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Lyle Zapato

Our Radium-Raised Giant Frog Dinners

Lyle Zapato | 2012-05-29.1590 LMT | Retro | Food


Butcher slicing up giant frog leg for housewife, neither too happy about it.

"Professor Dawson Turner's discovery makes it a possibility of the future that the housewife will be able to buy exquisite, succulent giant frog's legs at ten cents a pound instead of coarse, rheumatism-causing beef at forty cents a pound."

In 1913, the future belonged to radium. This wonder substance promised to increase the food supply three-fold and double the number of heads on people's shoulders. The image above is from a syndicated article, transcribed below, that explained to Sunday-morning newspaper-readers the brave new world of giant frog dinners and the science that would make it possible. (Sources: The Spokesman-Review, Oct. 4,; The Salt Lake Tribune, Oct. 5; or The El Paso Herald, Oct. 5):

giant frog hanging from hooks

Our Radium-Raised Dinners

A Frog Bred Three Times Its Natural Size by a British Scientist Points the Way to Cutting the Cost of Living in Three

Professor Dawson Turner, at the recent meeting of the British Association in Birmingham, England, made the astonishing announcement that by treating a frog's egg with radium he had bred a frog three times the normal size of the species.

The application of this discovery may have several very important results for humanity. Perhaps its first, or at least the most obvious, value is that it will furnish us with a means of increasing the food supply and thereby keeping down the ever-increasing cost of living.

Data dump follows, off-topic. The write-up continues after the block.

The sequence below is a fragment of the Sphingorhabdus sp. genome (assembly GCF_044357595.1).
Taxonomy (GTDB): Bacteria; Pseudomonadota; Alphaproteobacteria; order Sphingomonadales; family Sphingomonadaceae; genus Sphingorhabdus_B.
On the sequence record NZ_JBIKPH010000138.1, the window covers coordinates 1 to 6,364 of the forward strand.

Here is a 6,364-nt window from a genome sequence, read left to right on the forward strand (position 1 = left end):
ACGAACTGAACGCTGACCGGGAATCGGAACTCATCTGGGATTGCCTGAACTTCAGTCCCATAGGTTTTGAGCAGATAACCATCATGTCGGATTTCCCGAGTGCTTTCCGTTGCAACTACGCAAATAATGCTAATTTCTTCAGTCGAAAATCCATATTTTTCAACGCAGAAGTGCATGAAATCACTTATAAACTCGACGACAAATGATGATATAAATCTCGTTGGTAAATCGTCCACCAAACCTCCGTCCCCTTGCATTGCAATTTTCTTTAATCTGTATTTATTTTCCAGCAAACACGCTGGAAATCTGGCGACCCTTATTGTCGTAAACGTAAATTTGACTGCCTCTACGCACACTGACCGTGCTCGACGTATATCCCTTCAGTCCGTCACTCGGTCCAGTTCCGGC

Even at its present stage of development the experiment is capable of greatly reducing living expenses. Frog's legs are delicious, succulent food similar in taste to fine chicken, and in many ways superior to the choicest quality beef. Frogs are very easily raised, and when they are bred to a large size one leg will yield a dinner for a large family at very small cost, probably not more than ten cents a pound. Frogs are now quite cheap, and when increased in size they will become relatively cheaper.

It seems reasonably certain, however, that the process can be applied to all the food animals, including beef creatures.

A steer three times the normal size will certainly represent a very great economy in the production of beef. In fact, it has already been calculated by the scientists of the British Association that such an animal would cost one-third less than the present type, owing to the economy of feeding one animal instead of three and the great saving of time.

At present an important item in the cost of raising a steer is the fact that the breeder must wait for three years before the animal reaches a profitable size for food purposes. If the steer grew three times as large in three years it would be equivalent to a saving of one-third in time.

After the successful application of the process to many animals it will doubtless be tried on man.

Of course, in its application to man it must be considered in a very different light from the mere increase in bulk.

A previous speaker at the British Association, Professor Dickson, had demonstrated that within another century the food supply of the world would at the present rate of consumption become insufficient to keep the race from starvation. Professor Dawson Turner's experiments showed that science would have at least one way of meeting the deficit.

Dawson Turner's experiments were a continuation of those already begun by Professor Roux, of the Pasteur Institute, Paris; Professor Butler Burke, of Cambridge University, and many others. At an early period after the discovery of radium it was found that this wonderful substance would promote growth under certain conditions. If radium of a certain strength be turned on a living animal, it has the effect of destroying micro-organisms, such as disease germs, and thus it favors the growth of the animal. If the radium has strong germicidal powers, however, its long-continued application will destroy the cells of the animal and the main organism itself. But experiment has now shown that the radium rays may be so modified as to exercise only a favorable effect on the animal's cells.